They finished with a 20-14 record in this up-and-down season but closed the campaign with a four-game winning streak to secure the team’s first 20-win season since 2015 and earn the No. 5 seed in the playoffs, which brings with it home court in the first-round single-elimination game today against the No. 8 seed Dallas Wings. Phoenix went 2-1 against the Wings this season.
The Mercury have advanced through the single-elimination rounds both in 2016 and 2017 and will have to do so again to push deep into the playoffs. Awaiting the Mercury on Aug. 23 should they knock off Dallas will be another single-elimination game — this time on the road — against the No. 4 seed Connecticut Sun (21-13). Phoenix went 2-1 against the Sun this season as well.
But looking at today’s matchup, it’s a tale of two teams moving in different directions entering the postseason.
Phoenix struggled to find its footing through the month of July after power forward Sancho Lyttle’s season-ending knee injury, dropping back in the tight standings after a strong start to the 2018 season. But the team settled into a rotation that slid DeWanna Bonner over to the four and promoted Stephanie Talbot to the starting lineup, closing August at 5-2.
Dallas is a different story, limping into the postseason with a 15-19 record. The Wings were 14-9 on Jul. 19 but dropped nine straight from there and 10 of their last 11 to close the season, barely edging out the Las Vegas Aces for the final playoff seed. Despite an MVP-worthy effort all year from center Liz Cambage, who led the league with 23 points per game to go along with 9.7 rebounds (second) and 1.7 blocks (fifth), and another terrific season from point guard Skylar Diggins-Smith (third in assists, 6.2; 10th in scoring, 17.9), the team as a whole could never seem to pull in one direction.
The turmoil reached its peak on Aug. 12. After the team dropped its eighth straight, head coach Fred Williams and Wings’ CEO Greg Bibb engaged in a shouting match outside the locker room, leading to Williams’ dismissal one week before the end of the season. He was replaced by assistant coach Taj McWilliams-Franklin.
In assessing this matchup, the Mercury will have one pressing concern — stopping Cambage. At 6’8, she spent all season smashing opponents on the interior. Well, all but one. While she averaged 23 points on 58.9-percent field goal shooting against the league as a whole, she averaged just 13.7 points on 44.1-percent shooting against Brittney Griner and the Mercury. If she stays out of foul trouble, the 6’9 Griner neutralizes Cambage’s formidable size advantage and improves Phoenix’s prospects for a win drastically. Dallas’ lone win over Phoenix came when the Mercury were reeling in July and forced to play without Diana Taurasi, lost in the first quarter due to illness.
As for Dallas, they will have to contend with the Mercury’s Big Three, who closed the season on a roll.
Taurasi was stellar all season, finishing tied for third in the league in scoring (20.7 points) and fourth in assists (5.3) and becoming the first player to rank in the top four for both points and assists since she was second in both categories in 2013. She also claimed two of the three Western Conference Player of the Month awards this season, taking home the honors in both June and August. But Taurasi’s shift to getting her teammates more involved down the stretch was one of the most significant factors in the Mercury’s late surge. She still averaged 19.3 points during the four-game win streak but upped her assists per game to nine, including back-to-back games of 14, which set and then tied her career high. Those extra looks to teammates rounded out the Phoenix offense, making the role players much more dangerous and the offense as a whole less predictable.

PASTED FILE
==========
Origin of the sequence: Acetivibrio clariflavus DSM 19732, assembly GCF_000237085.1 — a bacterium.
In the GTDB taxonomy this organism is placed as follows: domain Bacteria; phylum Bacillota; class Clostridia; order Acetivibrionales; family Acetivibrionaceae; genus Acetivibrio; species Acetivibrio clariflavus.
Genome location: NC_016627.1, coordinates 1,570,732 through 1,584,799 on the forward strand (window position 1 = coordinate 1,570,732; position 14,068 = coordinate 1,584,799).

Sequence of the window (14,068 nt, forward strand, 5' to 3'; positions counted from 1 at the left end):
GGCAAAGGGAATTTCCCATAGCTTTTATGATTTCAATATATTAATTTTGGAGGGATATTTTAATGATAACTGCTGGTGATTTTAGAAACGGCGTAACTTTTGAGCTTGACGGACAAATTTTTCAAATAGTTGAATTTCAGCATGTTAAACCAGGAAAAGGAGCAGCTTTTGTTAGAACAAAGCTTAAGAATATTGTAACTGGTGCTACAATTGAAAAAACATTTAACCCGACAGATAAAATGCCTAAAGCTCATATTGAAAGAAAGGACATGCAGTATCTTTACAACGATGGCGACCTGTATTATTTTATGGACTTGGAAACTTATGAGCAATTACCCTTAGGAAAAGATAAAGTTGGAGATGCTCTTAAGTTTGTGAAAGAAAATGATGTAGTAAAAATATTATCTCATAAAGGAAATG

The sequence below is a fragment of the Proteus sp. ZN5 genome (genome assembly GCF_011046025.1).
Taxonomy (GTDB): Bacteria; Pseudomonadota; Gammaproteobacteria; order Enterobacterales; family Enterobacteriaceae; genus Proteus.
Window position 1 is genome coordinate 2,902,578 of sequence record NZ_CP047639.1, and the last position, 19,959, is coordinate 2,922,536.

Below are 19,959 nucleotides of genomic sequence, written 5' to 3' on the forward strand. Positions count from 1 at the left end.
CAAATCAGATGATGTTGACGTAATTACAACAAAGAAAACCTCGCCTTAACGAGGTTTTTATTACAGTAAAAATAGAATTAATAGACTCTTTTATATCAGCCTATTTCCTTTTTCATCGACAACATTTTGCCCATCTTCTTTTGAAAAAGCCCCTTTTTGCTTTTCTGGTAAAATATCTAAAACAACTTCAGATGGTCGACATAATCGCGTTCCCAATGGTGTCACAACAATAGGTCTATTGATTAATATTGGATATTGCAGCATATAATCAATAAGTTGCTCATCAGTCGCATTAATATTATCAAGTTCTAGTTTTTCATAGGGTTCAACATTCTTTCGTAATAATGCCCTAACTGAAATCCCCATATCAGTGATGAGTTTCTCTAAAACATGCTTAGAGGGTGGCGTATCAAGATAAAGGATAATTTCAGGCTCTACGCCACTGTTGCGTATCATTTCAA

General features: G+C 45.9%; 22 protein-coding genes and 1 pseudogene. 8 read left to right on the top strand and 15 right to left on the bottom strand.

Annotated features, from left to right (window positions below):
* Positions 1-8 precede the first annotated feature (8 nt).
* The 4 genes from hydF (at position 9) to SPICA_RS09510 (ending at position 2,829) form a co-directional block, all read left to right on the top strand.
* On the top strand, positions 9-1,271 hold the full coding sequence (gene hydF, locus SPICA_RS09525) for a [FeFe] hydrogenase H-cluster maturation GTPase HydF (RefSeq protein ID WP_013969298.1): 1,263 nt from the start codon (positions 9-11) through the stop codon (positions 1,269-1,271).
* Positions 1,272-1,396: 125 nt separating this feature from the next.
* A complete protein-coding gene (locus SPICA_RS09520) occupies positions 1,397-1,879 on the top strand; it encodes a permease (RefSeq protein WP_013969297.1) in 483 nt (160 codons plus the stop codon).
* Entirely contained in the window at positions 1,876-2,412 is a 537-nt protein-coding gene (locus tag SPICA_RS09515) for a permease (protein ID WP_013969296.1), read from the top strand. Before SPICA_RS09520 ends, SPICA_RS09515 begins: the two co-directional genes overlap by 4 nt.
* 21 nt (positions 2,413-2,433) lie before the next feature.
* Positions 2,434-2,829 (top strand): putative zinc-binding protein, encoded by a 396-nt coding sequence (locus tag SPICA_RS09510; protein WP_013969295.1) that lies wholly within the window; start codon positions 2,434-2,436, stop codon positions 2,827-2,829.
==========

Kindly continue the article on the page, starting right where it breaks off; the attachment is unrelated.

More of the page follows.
Griner asserted herself as well, posting a 33-point, 18-rebound, 7-block game against the No. 2 seed Atlanta Dream on Aug. 17 in a game pivotal to playoff seeding. Griner, the WNBA’s blocks leader and sixth-leading scorer, needs to be firing on all cylinders as the playoffs open up, and her efforts on the glass especially down the stretch bode well.
The third member of the band, Bonner, has been rock solid of late. She’s scored 20 or more points in eight of the last 10 games and despite giving up multiple dozens of pounds to opponents every night, has done work on the boards. Five of her seven double-doubles on the season came in the team’s final nine games, and the 16 rebounds she ripped down against Atlanta last Friday was a season high. As a result of her strong play, Bonner was named the Western Conference Player of the Week for Aug. 13-19.
Taurasi, Griner, and Bonner became the highest scoring trio in WNBA history this season with 1,967 combined points, surpassing the previous mark of 1,842 by Mercury players Taurasi, Cappie Pondexter, and Le’coe Williams in 2008. But they can’t be the only ones chipping in. Receiving contributions from players like Talbot, who scored a career-high 18 points in the season finale despite breaking her nose, and Briann January, who finished as the league leader in 3-point percentage (47 percent), makes the team that much more dangerous.
As the Mercury embark on their push for the franchise’s fourth title, there is cautious optimism surrounding the team’s chances. After all, only five games separate the No. 2 seed Dream from the No. 7 seed Minnesota Lynx. It’s that tight. And with arguably the greatest winner in the history of women’s basketball, Taurasi, owning an 11-0 record in winner-take-all games over her WNBA career, Phoenix is in prime position to put its best foot forward in the 2018 playoffs.